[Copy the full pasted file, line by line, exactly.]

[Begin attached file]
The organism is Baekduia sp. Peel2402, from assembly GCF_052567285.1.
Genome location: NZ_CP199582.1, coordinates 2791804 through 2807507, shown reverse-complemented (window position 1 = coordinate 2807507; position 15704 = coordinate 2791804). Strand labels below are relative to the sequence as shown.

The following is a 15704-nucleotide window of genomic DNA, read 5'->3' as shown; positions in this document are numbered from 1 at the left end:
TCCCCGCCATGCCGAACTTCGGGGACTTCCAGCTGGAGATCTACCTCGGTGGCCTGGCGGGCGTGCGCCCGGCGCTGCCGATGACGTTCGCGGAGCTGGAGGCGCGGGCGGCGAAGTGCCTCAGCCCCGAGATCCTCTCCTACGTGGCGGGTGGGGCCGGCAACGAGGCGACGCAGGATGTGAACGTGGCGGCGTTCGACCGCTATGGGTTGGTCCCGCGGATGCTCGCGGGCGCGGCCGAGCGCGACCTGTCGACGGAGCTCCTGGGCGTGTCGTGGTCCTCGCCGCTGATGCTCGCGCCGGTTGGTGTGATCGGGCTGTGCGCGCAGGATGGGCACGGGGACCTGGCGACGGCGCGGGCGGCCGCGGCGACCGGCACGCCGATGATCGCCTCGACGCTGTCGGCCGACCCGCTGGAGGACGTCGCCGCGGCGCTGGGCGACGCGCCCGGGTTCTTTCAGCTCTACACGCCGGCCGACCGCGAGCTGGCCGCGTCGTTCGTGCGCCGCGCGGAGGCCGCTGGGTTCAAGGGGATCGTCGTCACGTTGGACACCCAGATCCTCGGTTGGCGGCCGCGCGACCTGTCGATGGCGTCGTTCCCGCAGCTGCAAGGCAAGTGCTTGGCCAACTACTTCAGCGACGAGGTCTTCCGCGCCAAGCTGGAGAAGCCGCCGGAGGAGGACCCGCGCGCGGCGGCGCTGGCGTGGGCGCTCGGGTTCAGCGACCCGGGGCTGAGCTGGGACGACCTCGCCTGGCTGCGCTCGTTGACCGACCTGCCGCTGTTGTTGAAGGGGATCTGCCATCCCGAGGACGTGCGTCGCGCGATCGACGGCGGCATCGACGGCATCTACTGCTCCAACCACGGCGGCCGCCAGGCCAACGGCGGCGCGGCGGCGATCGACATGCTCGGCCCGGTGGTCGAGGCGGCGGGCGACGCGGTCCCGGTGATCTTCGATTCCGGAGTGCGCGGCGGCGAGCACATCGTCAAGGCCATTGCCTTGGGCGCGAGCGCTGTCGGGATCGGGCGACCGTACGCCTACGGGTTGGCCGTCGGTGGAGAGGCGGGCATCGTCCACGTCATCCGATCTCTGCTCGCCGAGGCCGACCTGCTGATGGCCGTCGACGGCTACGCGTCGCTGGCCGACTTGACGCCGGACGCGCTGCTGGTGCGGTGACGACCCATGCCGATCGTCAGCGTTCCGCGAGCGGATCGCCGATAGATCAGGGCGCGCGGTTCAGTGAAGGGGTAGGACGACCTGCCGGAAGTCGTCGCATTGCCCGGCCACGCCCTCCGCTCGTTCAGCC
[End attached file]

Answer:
The organism is Baekduia sp. Peel2402, from assembly GCF_052567285.1.
Genome location: NZ_CP199582.1, coordinates 2791804 through 2807507, shown reverse-complemented (window position 1 = coordinate 2807507; position 15704 = coordinate 2791804). Strand labels below are relative to the sequence as shown.

The following is a 15704-nucleotide window of genomic DNA, read 5'->3' as shown; positions in this document are numbered from 1 at the left end:
TCCCCGCCATGCCGAACTTCGGGGACTTCCAGCTGGAGATCTACCTCGGTGGCCTGGCGGGCGTGCGCCCGGCGCTGCCGATGACGTTCGCGGAGCTGGAGGCGCGGGCGGCGAAGTGCCTCAGCCCCGAGATCCTCTCCTACGTGGCGGGTGGGGCCGGCAACGAGGCGACGCAGGATGTGAACGTGGCGGCGTTCGACCGCTATGGGTTGGTCCCGCGGATGCTCGCGGGCGCGGCCGAGCGCGACCTGTCGACGGAGCTCCTGGGCGTGTCGTGGTCCTCGCCGCTGATGCTCGCGCCGGTTGGTGTGATCGGGCTGTGCGCGCAGGATGGGCACGGGGACCTGGCGACGGCGCGGGCGGCCGCGGCGACCGGCACGCCGATGATCGCCTCGACGCTGTCGGCCGACCCGCTGGAGGACGTCGCCGCGGCGCTGGGCGACGCGCCCGGGTTCTTTCAGCTCTACACGCCGGCCGACCGCGAGCTGGCCGCGTCGTTCGTGCGCCGCGCGGAGGCCGCTGGGTTCAAGGGGATCGTCGTCACGTTGGACACCCAGATCCTCGGTTGGCGGCCGCGCGACCTGTCGATGGCGTCGTTCCCGCAGCTGCAAGGCAAGTGCTTGGCCAACTACTTCAGCGACGAGGTCTTCCGCGCCAAGCTGGAGAAGCCGCCGGAGGAGGACCCGCGCGCGGCGGCGCTGGCGTGGGCGCTCGGGTTCAGCGACCCGGGGCTGAGCTGGGACGACCTCGCCTGGCTGCGCTCGTTGACCGACCTGCCGCTGTTGTTGAAGGGGATCTGCCATCCCGAGGACGTGCGTCGCGCGATCGACGGCGGCATCGACGGCATCTACTGCTCCAACCACGGCGGCCGCCAGGCCAACGGCGGCGCGGCGGCGATCGACATGCTCGGCCCGGTGGTCGAGGCGGCGGGCGACGCGGTCCCGGTGATCTTCGATTCCGGAGTGCGCGGCGGCGAGCACATCGTCAAGGCCATTGCCTTGGGCGCGAGCGCTGTCGGGATCGGGCGACCGTACGCCTACGGGTTGGCCGTCGGTGGAGAGGCGGGCATCGTCCACGTCATCCGATCTCTGCTCGCCGAGGCCGACCTGCTGATGGCCGTCGACGGCTACGCGTCGCTGGCCGACTTGACGCCGGACGCGCTGCTGGTGCGGTGACGACCCATGCCGATCGTCAGCGTTCCGCGAGCGGATCGCCGATAGATCAGGGCGCGCGGTTCAGTGAAGGGGTAGGACGACCTGCCGGAAGTCGTCGCATTGCCCGGCCACGCCCTCCGCTCGTTCAGCC